Fresh IT vendor price hikes, some as high as 22 per cent, have arrived or are heading towards the channel, according to partners.
On a web page made by Softcat specifically about the price rises, the VAR outlined details of a number of price increases, which have happened off the back of the pound slumping following the Brexit vote.
The page claims that Lenovo is raising its UK prices for all products by 10 per cent from 1 December, adding that Fujitsu's prices on storage products rose five per cent from 1 November.
Meanwhile, according to an email sent to partners by Exertis - seen by CRN - SonicWall increased the prices of support and services for its fifth-generation TZ firewalls and Network Security Appliances (NSA) by 22 per cent from 1 November across EMEA. But the vendor insisted this is not to do with Brexit and instead is "standard end-of-product lifecycle increase".
SonicWall said: "We have made our resellers aware of this and multiple trainings and sales guides have been produced to help partners upgrade their customers via the SonicWall secure upgrade programme or FWaaS to move onto the sixth generation in a cost effective manner."
Fujitsu was immediately available to comment, and in a statement, Lenovo said:
"Like any global company we always take currency exchange rates into consideration in our pricing strategy. This is business as usual and part of the market conditions in which any international company operates. Any changes form part of our ongoing communication with our channel partners."
CRN exclusively reported last week that HPE is planning to raise prices again on 1 December, and Softcat's web page added they will be to the tune of between six and 12 per cent on all products.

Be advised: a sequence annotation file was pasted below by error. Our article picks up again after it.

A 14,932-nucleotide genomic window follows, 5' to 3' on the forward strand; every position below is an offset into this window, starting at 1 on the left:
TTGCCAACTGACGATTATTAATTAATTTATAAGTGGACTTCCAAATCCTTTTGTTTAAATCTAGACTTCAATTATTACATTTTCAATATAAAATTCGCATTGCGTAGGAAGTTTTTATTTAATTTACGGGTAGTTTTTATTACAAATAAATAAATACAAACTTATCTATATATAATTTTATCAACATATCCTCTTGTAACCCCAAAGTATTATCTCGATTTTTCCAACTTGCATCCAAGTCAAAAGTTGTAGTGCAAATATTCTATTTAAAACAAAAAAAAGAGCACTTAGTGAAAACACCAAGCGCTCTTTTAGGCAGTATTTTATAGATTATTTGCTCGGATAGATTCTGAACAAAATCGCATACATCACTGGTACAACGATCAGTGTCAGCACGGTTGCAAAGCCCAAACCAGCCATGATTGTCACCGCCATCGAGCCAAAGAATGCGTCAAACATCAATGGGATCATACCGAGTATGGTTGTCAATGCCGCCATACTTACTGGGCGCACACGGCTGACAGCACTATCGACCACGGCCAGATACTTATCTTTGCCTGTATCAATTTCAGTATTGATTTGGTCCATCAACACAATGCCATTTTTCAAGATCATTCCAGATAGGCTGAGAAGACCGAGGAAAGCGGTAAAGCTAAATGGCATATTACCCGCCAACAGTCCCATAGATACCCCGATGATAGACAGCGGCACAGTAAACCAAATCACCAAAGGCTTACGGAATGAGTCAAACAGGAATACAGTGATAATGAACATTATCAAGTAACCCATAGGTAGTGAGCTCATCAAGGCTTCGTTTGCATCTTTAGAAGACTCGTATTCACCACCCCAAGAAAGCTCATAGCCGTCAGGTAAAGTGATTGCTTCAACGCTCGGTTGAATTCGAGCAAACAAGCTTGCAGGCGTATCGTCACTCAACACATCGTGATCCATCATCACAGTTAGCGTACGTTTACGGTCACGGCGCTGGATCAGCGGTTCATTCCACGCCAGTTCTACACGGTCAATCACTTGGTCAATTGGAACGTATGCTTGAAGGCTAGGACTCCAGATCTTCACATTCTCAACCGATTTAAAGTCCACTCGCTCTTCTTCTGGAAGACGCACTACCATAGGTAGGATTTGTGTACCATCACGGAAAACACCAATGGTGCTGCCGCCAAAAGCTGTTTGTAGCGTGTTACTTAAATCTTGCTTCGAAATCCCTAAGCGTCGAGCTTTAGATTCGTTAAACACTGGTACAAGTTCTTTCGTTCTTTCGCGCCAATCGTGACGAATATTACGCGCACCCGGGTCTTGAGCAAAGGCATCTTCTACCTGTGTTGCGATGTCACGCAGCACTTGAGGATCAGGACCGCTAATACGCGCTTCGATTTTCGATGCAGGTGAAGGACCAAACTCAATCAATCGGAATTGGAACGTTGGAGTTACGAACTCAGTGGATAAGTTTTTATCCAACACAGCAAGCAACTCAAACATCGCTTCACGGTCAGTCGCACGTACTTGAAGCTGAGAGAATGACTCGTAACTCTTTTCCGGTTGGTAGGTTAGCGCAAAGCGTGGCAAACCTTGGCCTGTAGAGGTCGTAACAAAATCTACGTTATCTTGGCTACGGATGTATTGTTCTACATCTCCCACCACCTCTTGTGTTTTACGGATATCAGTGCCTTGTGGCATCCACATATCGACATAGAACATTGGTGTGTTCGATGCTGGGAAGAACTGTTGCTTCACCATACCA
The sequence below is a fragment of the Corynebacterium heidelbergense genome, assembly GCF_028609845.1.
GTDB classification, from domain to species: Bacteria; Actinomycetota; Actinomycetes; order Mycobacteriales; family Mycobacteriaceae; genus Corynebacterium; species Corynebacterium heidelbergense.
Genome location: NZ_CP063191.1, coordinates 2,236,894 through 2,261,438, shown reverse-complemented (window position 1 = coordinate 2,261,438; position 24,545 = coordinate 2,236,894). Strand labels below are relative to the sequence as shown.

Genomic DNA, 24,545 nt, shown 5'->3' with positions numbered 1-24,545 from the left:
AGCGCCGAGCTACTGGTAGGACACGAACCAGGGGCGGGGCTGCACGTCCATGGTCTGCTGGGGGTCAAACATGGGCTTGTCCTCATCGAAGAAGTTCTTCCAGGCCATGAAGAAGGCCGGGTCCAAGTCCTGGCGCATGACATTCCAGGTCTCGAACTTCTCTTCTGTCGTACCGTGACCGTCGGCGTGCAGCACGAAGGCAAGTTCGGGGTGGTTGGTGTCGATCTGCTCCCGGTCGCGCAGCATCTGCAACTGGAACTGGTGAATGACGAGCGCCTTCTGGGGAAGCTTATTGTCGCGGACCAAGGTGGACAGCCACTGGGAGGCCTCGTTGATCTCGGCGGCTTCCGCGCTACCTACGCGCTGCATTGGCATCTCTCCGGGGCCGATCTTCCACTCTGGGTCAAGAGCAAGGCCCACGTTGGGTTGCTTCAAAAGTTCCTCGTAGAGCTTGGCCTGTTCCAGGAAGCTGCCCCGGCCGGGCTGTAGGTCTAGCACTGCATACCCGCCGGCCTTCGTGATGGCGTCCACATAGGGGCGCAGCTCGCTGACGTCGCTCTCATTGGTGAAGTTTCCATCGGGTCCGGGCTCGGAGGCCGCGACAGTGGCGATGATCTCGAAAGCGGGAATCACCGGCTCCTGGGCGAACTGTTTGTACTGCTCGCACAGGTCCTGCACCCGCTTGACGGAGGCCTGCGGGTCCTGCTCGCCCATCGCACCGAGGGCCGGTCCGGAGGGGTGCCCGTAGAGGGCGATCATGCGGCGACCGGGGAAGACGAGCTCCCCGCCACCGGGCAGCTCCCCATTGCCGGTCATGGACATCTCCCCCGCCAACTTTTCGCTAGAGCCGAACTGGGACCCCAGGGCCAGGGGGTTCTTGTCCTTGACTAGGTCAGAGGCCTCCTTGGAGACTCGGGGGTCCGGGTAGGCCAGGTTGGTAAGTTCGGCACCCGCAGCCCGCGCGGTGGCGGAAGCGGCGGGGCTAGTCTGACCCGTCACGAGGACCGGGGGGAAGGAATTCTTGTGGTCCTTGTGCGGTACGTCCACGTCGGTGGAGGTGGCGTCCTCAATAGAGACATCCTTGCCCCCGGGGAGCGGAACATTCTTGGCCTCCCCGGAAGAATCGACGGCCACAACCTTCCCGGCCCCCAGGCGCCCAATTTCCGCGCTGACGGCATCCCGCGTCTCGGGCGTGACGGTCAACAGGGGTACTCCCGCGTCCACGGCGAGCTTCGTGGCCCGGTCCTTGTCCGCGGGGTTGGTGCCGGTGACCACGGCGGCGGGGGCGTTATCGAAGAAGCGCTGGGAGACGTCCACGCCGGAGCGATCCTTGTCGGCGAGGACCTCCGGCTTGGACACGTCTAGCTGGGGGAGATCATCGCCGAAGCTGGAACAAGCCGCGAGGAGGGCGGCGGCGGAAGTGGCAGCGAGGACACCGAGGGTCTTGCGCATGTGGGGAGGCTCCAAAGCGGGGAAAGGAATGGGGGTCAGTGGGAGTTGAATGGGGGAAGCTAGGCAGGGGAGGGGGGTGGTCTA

In a statement HPE said: "HPE, like any other international company, adjusts prices based on exchanges rates and currency fluctuations. After careful consideration of the business impact of a strong dollar against the pound sterling, we may decide to make adjustments to our pricing."
Following the Brexit vote on 23 June this year, the value of the pound fell from $1.48 on the 23 June to $1.36 a day later. The pound slumped again at the beginning of October, hitting a 31-year low against the dollar when it fell to $1.22. At the time of publication, one pound was worth $1.24.
The new price increases follow an initial round of rises where HP hoisted its UK prices by 10 per cent and Dell increased its prices by eight or nine per cent. Lenovo raised its prices in the UK by 10 per cent on 1 August.
More recently, Microsoft announced that its prices for enterprise cloud services will increase by 22 per cent and its on-premise enterprise software by 13 per cent on 1 January. Apple also announced last month that prices are rising 20 per cent for UK customers.
Rupert Mills (pictured right), director of Krome, said the latest round of price hikes is not a surprise.
"The ones I saw from Lenovo were about 10 per cent. It is expected at the moment with the way the dollar rate is going. As far as I am aware all the vendors are re-hedging currently. The biggest ones we have seen have been Microsoft and Apple recently," he said.
"I think because everything is set against the dollar, so as long as the dollar continues to rise against the pound then we will continue to see price rises. The margins in hardware are so small that it has to be passed on to customers. The issue is that if a customer has a fixed budget to do a project and then the price goes up drastically, it will affect whether they can continue with that project."
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